Celestron Origin Smart Telescope Lets You Cast Its Images to a TV, so the Whole Party Can Watch
Smart telescopes have made stargazing far easier than ever, allowing you to simply pick a celestial body you want to observe and wait for the telescope to align itself towards that object’s direction. And they continue to bring even more advanced features that make amateur astronomy such an accessible hobby. Celestron is one of the outfits that are really active in the space and this time, the outfit is releasing what might be their best smart telescope ever in the form of the Celestron Origin.
Billed as an “intelligent home observatory,” the device is built with user-accessibility in mind, making it easy to not just locate and focus on a celestial object, but also to view it even with an entire group of people with you. That’s right, your nightly astronomy activities don’t have to be a solitary pursuit, as this allows you to enjoy the night skies along with a roomful of people.
The Celestron Origin works much like many smart telescopes in that it can position itself autonomously and stream what it’s capturing on a companion app, so you can watch the celestial views on your phone or tablet. In this case, though, the app offers the option to cast the live feed to your smart TV, allowing you to share what the telescope is observing with an entire room of people, making it possible to have a stargazing party right from the comfort of your living room with the cutting-edge smart TV.
To use, simply place the telescope outside where it has a clear view of the night sky, turn it on, and pair it to the companion app. From there, you just use the outfit’s planetarium interface to find any celestial body and prompt the telescope to face its direction. Once that’s done, the device will capture 10-second exposure images, then use AI algorithms to process and combine the frames to create a sharp, detailed, and vibrant-looking scene that’s then sent to the app, with supported for multiple devices simultaneously. Of course, there’s also the option to cast to a TV, so you all can enjoy from a single large screen. Experienced astronomers, though, also get the option of doing things manually by fiddling with a number of parameters to get more custom-processed visuals.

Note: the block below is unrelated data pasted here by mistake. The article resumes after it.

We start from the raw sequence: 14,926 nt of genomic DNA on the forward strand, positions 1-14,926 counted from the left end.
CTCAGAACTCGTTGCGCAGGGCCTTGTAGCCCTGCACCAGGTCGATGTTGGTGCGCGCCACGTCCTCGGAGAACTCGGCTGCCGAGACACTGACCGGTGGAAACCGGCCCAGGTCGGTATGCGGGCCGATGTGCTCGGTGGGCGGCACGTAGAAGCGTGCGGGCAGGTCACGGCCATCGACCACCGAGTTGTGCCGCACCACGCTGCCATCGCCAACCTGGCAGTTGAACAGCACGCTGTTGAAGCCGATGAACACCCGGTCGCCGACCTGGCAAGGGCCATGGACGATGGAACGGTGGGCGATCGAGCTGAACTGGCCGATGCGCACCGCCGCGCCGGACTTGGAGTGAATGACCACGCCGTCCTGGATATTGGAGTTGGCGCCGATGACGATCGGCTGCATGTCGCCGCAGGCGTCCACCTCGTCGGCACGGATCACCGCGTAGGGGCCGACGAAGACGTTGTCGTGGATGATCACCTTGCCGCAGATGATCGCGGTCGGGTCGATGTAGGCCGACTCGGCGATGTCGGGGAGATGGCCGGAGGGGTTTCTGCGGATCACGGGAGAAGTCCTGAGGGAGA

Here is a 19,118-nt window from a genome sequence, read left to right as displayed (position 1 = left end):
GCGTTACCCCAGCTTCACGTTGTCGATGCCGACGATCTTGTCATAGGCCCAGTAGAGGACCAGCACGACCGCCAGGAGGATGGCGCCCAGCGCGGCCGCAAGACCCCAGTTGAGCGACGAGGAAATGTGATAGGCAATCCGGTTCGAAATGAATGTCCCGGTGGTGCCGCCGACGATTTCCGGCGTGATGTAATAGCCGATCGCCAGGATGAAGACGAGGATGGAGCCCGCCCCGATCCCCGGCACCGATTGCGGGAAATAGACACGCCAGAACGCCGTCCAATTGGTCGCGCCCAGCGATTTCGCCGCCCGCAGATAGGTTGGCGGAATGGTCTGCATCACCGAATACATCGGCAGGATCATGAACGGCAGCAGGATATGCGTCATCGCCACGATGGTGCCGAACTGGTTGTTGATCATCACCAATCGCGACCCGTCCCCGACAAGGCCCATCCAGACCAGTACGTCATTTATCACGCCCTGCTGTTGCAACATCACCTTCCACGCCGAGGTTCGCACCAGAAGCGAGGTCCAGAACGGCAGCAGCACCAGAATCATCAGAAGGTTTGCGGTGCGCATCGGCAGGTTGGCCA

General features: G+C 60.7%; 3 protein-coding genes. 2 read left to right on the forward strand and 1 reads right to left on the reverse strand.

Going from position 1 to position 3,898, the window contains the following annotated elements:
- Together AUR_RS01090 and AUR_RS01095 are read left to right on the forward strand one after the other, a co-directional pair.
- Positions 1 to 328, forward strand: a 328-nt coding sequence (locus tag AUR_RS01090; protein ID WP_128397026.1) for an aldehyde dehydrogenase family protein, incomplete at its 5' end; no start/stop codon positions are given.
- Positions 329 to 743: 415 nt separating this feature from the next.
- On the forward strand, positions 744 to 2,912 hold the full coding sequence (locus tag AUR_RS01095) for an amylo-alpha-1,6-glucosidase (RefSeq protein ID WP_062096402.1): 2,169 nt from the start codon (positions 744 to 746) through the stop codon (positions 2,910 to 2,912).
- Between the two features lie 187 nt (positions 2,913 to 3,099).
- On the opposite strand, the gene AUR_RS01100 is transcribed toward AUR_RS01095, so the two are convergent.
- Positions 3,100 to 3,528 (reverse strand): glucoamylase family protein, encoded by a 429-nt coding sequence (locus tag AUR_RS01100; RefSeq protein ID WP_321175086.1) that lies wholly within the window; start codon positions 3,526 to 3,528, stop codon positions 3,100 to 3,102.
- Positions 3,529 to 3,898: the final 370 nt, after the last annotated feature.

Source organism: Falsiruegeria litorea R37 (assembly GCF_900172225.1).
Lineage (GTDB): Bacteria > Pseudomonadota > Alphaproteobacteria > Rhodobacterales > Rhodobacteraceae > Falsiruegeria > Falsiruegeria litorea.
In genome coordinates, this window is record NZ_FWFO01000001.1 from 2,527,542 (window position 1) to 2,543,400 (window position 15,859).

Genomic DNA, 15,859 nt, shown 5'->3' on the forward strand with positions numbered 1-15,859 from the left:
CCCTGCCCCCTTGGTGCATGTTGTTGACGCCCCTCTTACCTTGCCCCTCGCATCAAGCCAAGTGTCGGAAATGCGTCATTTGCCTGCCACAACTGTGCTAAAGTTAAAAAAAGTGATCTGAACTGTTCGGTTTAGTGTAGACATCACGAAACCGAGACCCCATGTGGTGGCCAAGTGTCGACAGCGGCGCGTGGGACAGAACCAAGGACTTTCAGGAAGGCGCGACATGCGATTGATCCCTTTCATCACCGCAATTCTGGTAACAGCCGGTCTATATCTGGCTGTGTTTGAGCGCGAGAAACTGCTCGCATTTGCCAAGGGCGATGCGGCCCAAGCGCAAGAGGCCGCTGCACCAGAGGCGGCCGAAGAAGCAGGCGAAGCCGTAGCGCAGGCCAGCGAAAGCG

The Celestron Origin uses a six-inch Rowe-Ackermann Schmidt Astrograph (RASA) design that puts the imaging sensor at the front of the tube, which enables faster captures, a wider field of view, and images that don’t have blurring around the edges that many other telescopes produce. All the processing, by the way, is handled by a Raspberry Pi 4 Model B, which controls the camera, focus motor, dew prevention system, and the sky recognition tech that allows it to quickly align the camera towards any specific point in the sky.
It comes with an integrated filter drawer that accepts standard 1.25-inch and 2-inch format filters, allowing you to get a clearer view during nights where there’s an excess of light pollution in the sky. Other features include a full-height tripod, a rear-illuminated 6.4MP Sony IMX178LQJ CMOS sensor, and a 97.9 Wh battery that’s rated for six hours of continuous use.
The Celestron Origin is now available for preorder, priced at $3,999.